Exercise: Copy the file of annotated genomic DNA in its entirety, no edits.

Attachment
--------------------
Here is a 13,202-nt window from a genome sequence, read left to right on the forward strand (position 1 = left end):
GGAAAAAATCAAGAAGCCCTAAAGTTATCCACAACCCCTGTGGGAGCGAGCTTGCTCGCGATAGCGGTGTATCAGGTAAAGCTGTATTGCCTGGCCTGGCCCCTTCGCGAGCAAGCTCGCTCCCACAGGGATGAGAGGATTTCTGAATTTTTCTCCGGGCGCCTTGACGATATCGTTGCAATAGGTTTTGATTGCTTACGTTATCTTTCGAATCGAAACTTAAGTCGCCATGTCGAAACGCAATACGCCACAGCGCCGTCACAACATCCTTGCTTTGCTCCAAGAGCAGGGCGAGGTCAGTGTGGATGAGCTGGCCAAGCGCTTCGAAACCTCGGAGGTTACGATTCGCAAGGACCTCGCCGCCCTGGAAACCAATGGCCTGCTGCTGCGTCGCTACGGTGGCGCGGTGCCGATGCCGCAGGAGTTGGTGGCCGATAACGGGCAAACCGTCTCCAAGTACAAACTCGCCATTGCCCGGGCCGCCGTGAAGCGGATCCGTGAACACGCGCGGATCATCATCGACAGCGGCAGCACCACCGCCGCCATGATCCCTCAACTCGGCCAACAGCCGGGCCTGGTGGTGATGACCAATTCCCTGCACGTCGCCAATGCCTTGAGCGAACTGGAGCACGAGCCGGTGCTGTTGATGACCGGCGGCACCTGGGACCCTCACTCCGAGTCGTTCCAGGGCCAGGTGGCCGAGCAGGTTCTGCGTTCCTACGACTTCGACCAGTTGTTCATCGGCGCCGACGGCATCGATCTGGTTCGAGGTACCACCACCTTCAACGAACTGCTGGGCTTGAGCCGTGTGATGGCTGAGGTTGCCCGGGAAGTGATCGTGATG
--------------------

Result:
Here is a 13,202-nt window from a genome sequence, read left to right on the forward strand (position 1 = left end):
GGAAAAAATCAAGAAGCCCTAAAGTTATCCACAACCCCTGTGGGAGCGAGCTTGCTCGCGATAGCGGTGTATCAGGTAAAGCTGTATTGCCTGGCCTGGCCCCTTCGCGAGCAAGCTCGCTCCCACAGGGATGAGAGGATTTCTGAATTTTTCTCCGGGCGCCTTGACGATATCGTTGCAATAGGTTTTGATTGCTTACGTTATCTTTCGAATCGAAACTTAAGTCGCCATGTCGAAACGCAATACGCCACAGCGCCGTCACAACATCCTTGCTTTGCTCCAAGAGCAGGGCGAGGTCAGTGTGGATGAGCTGGCCAAGCGCTTCGAAACCTCGGAGGTTACGATTCGCAAGGACCTCGCCGCCCTGGAAACCAATGGCCTGCTGCTGCGTCGCTACGGTGGCGCGGTGCCGATGCCGCAGGAGTTGGTGGCCGATAACGGGCAAACCGTCTCCAAGTACAAACTCGCCATTGCCCGGGCCGCCGTGAAGCGGATCCGTGAACACGCGCGGATCATCATCGACAGCGGCAGCACCACCGCCGCCATGATCCCTCAACTCGGCCAACAGCCGGGCCTGGTGGTGATGACCAATTCCCTGCACGTCGCCAATGCCTTGAGCGAACTGGAGCACGAGCCGGTGCTGTTGATGACCGGCGGCACCTGGGACCCTCACTCCGAGTCGTTCCAGGGCCAGGTGGCCGAGCAGGTTCTGCGTTCCTACGACTTCGACCAGTTGTTCATCGGCGCCGACGGCATCGATCTGGTTCGAGGTACCACCACCTTCAACGAACTGCTGGGCTTGAGCCGTGTGATGGCTGAGGTTGCCCGGGAAGTGATCGTGATG